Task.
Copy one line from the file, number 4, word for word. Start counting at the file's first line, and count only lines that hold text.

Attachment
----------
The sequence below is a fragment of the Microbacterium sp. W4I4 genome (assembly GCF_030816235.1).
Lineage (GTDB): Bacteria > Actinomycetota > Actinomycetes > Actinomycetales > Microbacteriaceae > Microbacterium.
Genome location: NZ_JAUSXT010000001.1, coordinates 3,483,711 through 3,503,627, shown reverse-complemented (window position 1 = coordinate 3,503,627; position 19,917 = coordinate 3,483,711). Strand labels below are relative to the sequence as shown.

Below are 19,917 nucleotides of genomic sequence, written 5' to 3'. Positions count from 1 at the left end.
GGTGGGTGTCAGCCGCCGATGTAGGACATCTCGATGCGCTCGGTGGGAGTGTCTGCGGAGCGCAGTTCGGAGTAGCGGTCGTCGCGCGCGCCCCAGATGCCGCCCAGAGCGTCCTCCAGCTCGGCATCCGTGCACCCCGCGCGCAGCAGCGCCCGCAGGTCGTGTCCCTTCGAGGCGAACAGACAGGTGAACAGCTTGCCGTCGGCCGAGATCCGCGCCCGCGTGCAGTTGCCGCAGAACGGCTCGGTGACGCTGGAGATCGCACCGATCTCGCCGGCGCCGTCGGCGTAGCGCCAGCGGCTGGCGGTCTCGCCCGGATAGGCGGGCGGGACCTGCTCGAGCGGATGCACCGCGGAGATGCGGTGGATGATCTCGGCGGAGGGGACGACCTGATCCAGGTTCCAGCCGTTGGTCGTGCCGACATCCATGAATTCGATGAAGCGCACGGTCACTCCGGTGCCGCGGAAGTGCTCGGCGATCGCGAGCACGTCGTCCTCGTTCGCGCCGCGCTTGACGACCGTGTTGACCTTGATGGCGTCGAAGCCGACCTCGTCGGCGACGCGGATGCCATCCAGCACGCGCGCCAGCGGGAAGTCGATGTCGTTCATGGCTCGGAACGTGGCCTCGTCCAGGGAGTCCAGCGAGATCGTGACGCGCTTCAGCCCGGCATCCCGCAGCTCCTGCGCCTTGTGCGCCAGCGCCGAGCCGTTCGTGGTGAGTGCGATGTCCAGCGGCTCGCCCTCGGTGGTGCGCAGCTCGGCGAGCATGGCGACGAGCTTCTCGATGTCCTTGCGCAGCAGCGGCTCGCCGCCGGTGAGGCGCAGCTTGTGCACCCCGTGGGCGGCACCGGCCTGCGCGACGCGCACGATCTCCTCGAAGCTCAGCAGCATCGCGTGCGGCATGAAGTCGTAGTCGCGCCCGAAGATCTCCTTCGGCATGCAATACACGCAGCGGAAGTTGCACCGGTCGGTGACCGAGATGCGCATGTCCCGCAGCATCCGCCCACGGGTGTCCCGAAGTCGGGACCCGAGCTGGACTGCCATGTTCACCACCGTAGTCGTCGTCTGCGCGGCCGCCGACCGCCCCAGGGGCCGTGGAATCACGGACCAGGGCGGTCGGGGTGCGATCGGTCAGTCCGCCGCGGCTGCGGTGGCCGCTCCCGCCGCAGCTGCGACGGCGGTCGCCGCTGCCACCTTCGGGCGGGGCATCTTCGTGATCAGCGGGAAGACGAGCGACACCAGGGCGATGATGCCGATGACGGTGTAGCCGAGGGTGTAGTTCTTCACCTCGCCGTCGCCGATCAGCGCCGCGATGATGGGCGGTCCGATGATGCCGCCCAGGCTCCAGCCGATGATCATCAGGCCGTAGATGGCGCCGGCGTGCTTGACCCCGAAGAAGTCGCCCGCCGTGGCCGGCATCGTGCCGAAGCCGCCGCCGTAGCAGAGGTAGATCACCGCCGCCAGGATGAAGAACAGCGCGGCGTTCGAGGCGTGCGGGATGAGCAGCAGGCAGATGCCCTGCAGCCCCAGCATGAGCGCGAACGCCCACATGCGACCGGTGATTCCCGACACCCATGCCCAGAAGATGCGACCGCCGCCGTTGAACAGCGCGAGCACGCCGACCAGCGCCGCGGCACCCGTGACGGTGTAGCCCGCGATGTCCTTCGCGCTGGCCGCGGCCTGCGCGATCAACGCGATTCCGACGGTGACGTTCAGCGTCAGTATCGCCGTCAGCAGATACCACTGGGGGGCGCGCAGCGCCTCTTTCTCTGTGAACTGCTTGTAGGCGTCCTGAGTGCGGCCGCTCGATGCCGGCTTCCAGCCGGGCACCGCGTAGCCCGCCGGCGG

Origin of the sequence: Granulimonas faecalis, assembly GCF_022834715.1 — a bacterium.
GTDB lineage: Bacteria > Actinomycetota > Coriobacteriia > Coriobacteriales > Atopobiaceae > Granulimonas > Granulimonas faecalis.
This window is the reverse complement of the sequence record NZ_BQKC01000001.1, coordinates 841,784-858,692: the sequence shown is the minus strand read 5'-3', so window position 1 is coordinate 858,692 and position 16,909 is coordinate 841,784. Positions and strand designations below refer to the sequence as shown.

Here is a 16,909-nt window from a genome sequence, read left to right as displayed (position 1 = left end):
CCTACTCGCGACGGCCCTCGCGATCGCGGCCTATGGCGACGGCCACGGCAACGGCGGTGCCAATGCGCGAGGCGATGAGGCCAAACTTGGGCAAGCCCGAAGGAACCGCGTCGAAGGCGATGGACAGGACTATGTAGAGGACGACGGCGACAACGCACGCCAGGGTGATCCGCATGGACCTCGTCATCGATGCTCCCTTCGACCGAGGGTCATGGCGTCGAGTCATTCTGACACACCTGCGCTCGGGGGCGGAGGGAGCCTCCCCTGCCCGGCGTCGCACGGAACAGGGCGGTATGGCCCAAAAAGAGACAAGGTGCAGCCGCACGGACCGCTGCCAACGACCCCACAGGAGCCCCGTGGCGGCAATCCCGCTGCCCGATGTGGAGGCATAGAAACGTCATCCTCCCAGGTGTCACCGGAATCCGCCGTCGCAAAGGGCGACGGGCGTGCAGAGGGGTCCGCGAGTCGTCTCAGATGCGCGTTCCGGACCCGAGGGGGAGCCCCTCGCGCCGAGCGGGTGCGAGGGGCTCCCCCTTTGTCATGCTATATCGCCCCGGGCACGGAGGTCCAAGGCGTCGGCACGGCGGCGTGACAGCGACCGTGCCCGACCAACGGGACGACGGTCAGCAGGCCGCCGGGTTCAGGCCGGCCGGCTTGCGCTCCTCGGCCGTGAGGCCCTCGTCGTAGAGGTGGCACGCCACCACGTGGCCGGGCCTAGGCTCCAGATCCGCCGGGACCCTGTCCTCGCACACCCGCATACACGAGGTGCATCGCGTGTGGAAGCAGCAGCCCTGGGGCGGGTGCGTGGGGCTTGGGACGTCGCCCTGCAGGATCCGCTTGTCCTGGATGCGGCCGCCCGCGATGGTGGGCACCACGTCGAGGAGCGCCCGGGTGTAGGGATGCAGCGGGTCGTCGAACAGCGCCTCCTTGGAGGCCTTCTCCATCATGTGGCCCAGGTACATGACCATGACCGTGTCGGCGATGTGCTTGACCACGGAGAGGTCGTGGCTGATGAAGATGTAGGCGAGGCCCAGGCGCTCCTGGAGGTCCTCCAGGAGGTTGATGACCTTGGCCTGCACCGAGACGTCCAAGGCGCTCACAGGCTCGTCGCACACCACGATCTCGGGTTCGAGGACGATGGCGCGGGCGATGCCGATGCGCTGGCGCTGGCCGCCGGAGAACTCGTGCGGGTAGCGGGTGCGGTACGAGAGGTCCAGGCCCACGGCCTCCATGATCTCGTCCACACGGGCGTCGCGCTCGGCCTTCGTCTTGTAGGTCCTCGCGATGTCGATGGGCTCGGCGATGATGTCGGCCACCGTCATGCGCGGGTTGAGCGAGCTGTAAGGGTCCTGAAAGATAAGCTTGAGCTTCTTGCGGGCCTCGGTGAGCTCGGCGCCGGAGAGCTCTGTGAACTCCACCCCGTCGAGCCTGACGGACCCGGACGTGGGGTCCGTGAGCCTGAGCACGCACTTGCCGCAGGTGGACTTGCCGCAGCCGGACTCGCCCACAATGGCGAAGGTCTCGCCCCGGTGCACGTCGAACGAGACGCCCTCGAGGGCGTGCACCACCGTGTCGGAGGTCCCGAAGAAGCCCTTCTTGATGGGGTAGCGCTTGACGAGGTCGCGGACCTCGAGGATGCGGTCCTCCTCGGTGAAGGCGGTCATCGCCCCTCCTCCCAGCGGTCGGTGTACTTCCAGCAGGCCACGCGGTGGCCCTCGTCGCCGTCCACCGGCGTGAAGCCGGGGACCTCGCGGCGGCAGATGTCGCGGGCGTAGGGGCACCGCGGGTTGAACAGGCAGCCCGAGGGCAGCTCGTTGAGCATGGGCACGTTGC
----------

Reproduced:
Below are 19,917 nucleotides of genomic sequence, written 5' to 3'. Positions count from 1 at the left end.